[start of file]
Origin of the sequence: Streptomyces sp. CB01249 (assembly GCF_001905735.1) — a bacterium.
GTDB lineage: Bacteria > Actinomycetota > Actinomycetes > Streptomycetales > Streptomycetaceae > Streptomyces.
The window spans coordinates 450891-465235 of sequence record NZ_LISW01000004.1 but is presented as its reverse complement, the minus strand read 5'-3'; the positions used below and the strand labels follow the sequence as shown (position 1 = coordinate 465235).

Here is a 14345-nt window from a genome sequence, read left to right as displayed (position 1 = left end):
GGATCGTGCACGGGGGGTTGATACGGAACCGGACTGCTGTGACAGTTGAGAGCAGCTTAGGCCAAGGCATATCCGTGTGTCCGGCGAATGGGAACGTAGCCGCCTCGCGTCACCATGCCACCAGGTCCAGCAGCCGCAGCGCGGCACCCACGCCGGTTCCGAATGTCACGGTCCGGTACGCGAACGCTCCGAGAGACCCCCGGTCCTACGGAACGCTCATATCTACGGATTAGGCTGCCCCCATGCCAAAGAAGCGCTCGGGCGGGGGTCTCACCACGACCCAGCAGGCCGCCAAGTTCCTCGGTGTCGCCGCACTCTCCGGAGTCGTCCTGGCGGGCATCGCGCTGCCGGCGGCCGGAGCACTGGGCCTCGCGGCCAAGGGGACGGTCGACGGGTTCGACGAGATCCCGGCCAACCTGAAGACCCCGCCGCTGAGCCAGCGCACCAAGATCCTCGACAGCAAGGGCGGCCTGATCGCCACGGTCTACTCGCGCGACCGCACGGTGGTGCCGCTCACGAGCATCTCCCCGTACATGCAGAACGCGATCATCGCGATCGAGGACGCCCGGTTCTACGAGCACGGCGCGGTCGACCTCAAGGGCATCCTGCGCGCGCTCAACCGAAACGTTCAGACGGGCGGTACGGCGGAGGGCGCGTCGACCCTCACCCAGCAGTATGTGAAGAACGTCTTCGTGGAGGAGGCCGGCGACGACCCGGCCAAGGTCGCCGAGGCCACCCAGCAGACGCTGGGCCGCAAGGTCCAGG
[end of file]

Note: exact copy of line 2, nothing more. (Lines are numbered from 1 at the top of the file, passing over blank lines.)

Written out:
GTDB lineage: Bacteria > Actinomycetota > Actinomycetes > Streptomycetales > Streptomycetaceae > Streptomyces.